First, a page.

"If you look at what are described as power moves in Hip Hop dance, you will see that they are no different then the bull dance moves which are still done to this day at Texas rodeos throughout east Texas and near the border towns.".

He added that bull-dancing was accompanied by quick witted wordsmiths who would serves as MCs (Masters of Ceremonies). These individuals would recite rhymes and make up limericks for the bull-dancers.

Often times a cowbell ringer would be in the back ground setting the pace by ringing the bells. At its best the announcer would say his rhyme to the beat of the cowbell.

"I guess a bunch of cowboys and sharecroppers inventing Hip Hop doesn''t sound as compelling as compared to some project kids from the Bronx.", Rochester said.

Connecting Texas and the Bronx

Rochester has been able to trace the roots of Cowboy and share-cropping culture and its connection to New York and what would later emerge to be Hip Hop. He explained that in 1970 the Texas rodeo teams went to New York for the first time and did and very well attended exhibit at Madison Square Garden. The teams stayed for several weeks and mesmerized Big Apple residents with their bull-dancing techniques and cowbell ringing. The showmanship captured the imaginations of a lot of people including several New York deejays.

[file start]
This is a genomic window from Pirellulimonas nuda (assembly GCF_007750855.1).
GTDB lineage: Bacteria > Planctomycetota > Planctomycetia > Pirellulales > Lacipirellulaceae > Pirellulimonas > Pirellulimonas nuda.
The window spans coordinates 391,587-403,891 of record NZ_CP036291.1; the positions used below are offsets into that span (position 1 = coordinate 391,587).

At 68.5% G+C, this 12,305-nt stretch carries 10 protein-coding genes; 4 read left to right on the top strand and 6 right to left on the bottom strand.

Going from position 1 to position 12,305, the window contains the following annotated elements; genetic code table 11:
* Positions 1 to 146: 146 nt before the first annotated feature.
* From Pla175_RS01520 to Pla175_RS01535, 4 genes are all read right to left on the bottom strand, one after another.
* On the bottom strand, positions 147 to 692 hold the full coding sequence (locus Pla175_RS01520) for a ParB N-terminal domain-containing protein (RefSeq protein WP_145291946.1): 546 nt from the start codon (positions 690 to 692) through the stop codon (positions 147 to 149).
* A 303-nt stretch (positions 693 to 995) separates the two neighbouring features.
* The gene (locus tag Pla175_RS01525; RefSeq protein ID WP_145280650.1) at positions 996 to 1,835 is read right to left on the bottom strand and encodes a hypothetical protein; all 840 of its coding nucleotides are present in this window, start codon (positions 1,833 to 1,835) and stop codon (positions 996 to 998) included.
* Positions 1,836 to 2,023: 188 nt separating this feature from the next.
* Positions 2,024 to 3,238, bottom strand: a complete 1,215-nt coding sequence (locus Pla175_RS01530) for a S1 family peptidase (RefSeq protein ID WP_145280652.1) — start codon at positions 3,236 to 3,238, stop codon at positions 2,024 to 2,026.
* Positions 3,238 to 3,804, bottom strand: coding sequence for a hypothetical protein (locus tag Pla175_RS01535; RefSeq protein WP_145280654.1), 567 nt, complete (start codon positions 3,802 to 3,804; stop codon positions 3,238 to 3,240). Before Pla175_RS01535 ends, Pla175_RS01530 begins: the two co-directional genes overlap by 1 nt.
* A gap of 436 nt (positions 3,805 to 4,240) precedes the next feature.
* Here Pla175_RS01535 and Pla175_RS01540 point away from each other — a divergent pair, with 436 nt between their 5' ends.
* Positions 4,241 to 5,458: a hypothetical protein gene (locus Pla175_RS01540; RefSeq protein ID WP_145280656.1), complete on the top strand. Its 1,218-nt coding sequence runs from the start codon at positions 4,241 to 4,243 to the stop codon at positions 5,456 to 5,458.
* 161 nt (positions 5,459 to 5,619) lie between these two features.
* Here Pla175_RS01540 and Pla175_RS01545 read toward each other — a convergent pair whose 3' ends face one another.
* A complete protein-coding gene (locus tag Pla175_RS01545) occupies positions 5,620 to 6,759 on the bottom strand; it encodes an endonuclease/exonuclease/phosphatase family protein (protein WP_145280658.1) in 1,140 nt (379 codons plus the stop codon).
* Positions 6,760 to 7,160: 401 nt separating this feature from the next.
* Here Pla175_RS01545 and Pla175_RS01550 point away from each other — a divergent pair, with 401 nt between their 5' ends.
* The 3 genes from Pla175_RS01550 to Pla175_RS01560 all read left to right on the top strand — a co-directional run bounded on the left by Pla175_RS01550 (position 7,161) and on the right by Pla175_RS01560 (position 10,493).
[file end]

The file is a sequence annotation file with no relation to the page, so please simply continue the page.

Rochester said if you go and listen to the first raps they sound just like bull-dance calls. The rapper would reflect his voice as if he was throwing up. These deejays later brought that style to the airwaves and popular nightclubs.

Rochester steadfastly maintains that it was from Texas Bull-dancing that Jamaican born Kool Herc adapted what would later become Hip Hop.

There is no doubt in Rochesters mind that Herc as well as other pioneers like Afrika Bambaataa and others all were inspired by the Texas rodeo.

Rochester pointed out two undeniable facts. First, during the 1970 Texas rodeo appearance in New York City, attending the event at Madison Square Garden was a popular class field trip for NY public schools. There's a strong Likelyhood that many of New York's pioneering figures saw first hand rhyming, bull-dancing and cowbell ringing.

Second, is according to migration patterns, many Black Texans fleeing racial discrimination and hardships landed in New York. The Bronx and nearby Westchester county were popular spots that when you do the research show its heavily concentrated with displaced Texans. This means that there is a strong possibility that during the summer months and holidays, Bronx born African American New Yorkers went ''back home to Texas and got exposed to bull-dancing.